Above: Rainfall for the week
ended 9am Friday 3 October, most of which fell from the rain event that
crossed the continent from 29 September. Recent good rains in wheat-producing
areas of the country has led the independent Australian Wheat Forecasters
group to forecast a national harvest
of 24.4 million
tonnes, close to the record 1999-2000 harvest of 24.9 million tonnes.
Below: Maximum temperatures were again 6 to 11 below normal
across an enormous area of the continent today. BoM
|Below: Surface chart for 4pm
EST shows the main low that drifted across NSW overnight now centred in
the Tasman with a central pressure of 986hPa. A secondary low, which
formed in SW NSW early this morning as the parent low was crossing the
South Coast, is now crossing the coast near Sydney. The troughs associated
with the two lows brought widespread thunderstorms this afternoon and evening
from the NSW Mid North Coast to the QLD Sunshine Coast. BoM
useful rain sets October records
including some heavy thunderstorm falls, set new October records in western
NSW and the NSW/QLD border highlands.
The most remarkable falls were around the eastern QLD/NSW border. Wallangarra
PO QLD with 110 years of records and Glen Innes PO NSW with 119 both experienced
their heaviest October one-day rainfall with 109.6 and 85.8mm respectively.
Stanthorpe QLD and Pindari Dam NSW, with about 30 years of record, also set
new highs. Yesterday's heavy storm also gave Cobar Met Office its heaviest
24 hour total in 42 years with 45.4mm. Details of records and other
heavy totals are below.
The rain was mostly very good news for those on the land. NSW Agriculture
agronomists said that the timing of the rain for spring crops around
west around Moree and Collarenebri. Border rivers in eastern QLD experienced
their first significant flows in six months, a boon for local irrigators.
Around 30 to 40mm fell in the
NSW Central West, filling out maturing wheat and canola
to produce good spring grazing. It helped to counter the effects of recent
frosts and hot dry winds in the region.
The heavy rain in NE NSW was a mixed blessing
for firefighters, either extinguising or helping to damp down some major
blazes but hindering backburning operations and making access on slick forestry
roads impossible. Strong winds around the Low also kept fires alight and
assisted with drying vegetation. The Hewitts Peak fire SE of Glen Innes had
16,820ha by today.
in NE NSW, SE QLD
thunderstorms accompanied a trough as it crossed the NE NSW and SE
QLD this afternoon and evening. The SES fielded
about 100 callouts for damage on the Mid
Coast. In the area between Port Macquarie and Yamba a severe windstorm
caused about $1m worth of damage to banana plantations with plants blown
over and infrastructure like packing sheds extensively damaged.
Roofs were blown from houses in Port Macquarie and at Kempsey where
the wind gusted to 109km/h. Kempsey SES had 28 calls for assistance after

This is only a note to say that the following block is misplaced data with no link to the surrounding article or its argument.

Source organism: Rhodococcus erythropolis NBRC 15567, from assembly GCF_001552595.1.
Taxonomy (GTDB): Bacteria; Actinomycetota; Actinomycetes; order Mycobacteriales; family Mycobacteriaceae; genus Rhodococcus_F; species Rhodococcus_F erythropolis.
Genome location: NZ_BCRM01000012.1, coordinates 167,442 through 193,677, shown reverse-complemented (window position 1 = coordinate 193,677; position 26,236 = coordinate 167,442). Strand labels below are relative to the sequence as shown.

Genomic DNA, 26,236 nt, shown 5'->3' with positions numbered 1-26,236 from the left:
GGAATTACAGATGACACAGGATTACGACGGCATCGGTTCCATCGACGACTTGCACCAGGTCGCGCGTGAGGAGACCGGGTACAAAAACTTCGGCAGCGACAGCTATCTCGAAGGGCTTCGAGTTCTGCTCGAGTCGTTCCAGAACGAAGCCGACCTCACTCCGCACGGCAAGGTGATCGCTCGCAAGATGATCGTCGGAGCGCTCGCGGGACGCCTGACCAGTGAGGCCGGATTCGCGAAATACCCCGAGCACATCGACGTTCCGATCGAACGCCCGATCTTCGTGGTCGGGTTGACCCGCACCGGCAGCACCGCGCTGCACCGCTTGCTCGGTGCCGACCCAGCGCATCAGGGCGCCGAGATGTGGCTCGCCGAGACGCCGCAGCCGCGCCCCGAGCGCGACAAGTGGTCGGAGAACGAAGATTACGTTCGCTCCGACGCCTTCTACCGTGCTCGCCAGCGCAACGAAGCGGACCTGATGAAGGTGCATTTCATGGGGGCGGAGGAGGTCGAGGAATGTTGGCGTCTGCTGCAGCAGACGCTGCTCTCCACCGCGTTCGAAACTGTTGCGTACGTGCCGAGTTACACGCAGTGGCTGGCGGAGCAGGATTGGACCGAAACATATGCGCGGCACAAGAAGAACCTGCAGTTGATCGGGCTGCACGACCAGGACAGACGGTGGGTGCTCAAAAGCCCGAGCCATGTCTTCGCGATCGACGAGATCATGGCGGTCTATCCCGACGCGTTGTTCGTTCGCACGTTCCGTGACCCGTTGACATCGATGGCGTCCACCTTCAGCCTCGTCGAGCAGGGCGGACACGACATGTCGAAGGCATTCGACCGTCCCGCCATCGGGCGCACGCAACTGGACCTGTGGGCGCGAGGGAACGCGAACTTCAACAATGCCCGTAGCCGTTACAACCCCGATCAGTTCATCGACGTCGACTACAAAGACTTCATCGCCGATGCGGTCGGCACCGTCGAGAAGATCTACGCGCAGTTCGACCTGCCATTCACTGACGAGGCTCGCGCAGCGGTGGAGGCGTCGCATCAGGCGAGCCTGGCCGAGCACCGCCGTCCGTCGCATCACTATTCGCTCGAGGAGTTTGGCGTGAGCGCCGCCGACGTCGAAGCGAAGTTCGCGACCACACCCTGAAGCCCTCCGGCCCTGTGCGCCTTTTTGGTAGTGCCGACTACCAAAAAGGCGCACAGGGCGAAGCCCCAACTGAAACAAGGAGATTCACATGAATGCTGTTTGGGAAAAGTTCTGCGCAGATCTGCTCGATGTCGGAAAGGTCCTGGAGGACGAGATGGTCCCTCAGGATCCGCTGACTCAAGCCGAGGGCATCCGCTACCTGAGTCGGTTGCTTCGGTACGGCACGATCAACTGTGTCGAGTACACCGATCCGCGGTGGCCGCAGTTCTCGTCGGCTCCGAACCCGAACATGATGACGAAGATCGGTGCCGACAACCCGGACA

the 10-minute storm, 18 to attend
to roof damage of which 3 homes had lost entire roofs. There were widespread
blackouts affecting Bellingen, Woolgoolga, Coffs Harbour, Dorrigo,
Port Macquarie, Wauchope,
Dungog. Strong winds and hail caused structural damage to haouses and
brought down trees and powerlines in Grafton and Lismore, while on the
Northern Tablelands Guyra was completely blacked out. West of the ranges
at Inverell, two houses sustained roof damage from a storm
minor damage around the town. Damage was also reported from the Tamworth
to Gunnedah area where the wind gusted to 104km/h at each location.
Brief but intense storms during the early evening caused 35,000 customers
to lose power in southern
Brisbane, the Sunshine Coast, southern Gold Coast and Darling Downs.
An Energex spokeswoman said there were "hundreds of wires down" due
to downed tree branches and lightning strikes. 1,000 customers were
still without power
afternoon but almost all had been restored by early Friday evening.
Fallen trees caused damage to several houses and cars in Texas, Esk,
Logan, Gold Coast and Sunshine Coast, and a man was trapped when powerlines
fell onto his har in Logan.
air moving up from the south behind the low again gave a huge chunk of southern
Australia an uncomfortably cold spring day. Temperatures across
most of the continent were below average, with all of SA and much of WA,
NSW and VIC
6 to 11 below average. Continuing frosts in the SA Murray Valley have caused
extensive damage, and shattered the prediction of bumper crops for many farmers.
Some have lost up to half their expected yields. In the Murray Mallee, which
stretches across NW VIC and SA south of the Murray, this year's severe frosts
follow on from heavy frost losses in 2000 and 2001.
crop damage in southern WA
Early morning thunderstorms around Esperance brought hail up to 2cm
diameter, causing some crop damage.
News sources: Northern Daily Leader, Wellington Times, ABC, Inverell Times,
AAP, Courier Mail, NSW RFS, Glen Innes Examiner, SMH, Central Western Daily,
Kempsey Argus, Murray Valley Standard